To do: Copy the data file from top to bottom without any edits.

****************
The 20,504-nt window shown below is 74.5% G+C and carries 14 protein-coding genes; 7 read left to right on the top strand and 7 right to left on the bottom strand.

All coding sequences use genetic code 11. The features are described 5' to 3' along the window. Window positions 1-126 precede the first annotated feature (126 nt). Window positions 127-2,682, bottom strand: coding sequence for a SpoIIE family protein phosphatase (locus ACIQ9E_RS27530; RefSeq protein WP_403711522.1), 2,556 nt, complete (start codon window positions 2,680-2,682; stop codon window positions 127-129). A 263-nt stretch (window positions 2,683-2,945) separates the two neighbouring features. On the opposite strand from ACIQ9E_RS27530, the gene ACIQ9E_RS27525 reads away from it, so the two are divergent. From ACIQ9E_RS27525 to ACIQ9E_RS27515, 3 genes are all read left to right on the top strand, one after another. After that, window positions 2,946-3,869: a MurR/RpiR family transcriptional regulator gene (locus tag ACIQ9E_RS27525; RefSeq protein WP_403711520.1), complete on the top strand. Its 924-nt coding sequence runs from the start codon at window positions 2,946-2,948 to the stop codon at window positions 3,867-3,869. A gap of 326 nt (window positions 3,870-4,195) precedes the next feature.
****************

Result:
The 20,504-nt window shown below is 74.5% G+C and carries 14 protein-coding genes; 7 read left to right on the top strand and 7 right to left on the bottom strand.

All coding sequences use genetic code 11. The features are described 5' to 3' along the window. Window positions 1-126 precede the first annotated feature (126 nt). Window positions 127-2,682, bottom strand: coding sequence for a SpoIIE family protein phosphatase (locus ACIQ9E_RS27530; RefSeq protein WP_403711522.1), 2,556 nt, complete (start codon window positions 2,680-2,682; stop codon window positions 127-129). A 263-nt stretch (window positions 2,683-2,945) separates the two neighbouring features. On the opposite strand from ACIQ9E_RS27530, the gene ACIQ9E_RS27525 reads away from it, so the two are divergent. From ACIQ9E_RS27525 to ACIQ9E_RS27515, 3 genes are all read left to right on the top strand, one after another. After that, window positions 2,946-3,869: a MurR/RpiR family transcriptional regulator gene (locus tag ACIQ9E_RS27525; RefSeq protein WP_403711520.1), complete on the top strand. Its 924-nt coding sequence runs from the start codon at window positions 2,946-2,948 to the stop codon at window positions 3,867-3,869. A gap of 326 nt (window positions 3,870-4,195) precedes the next feature.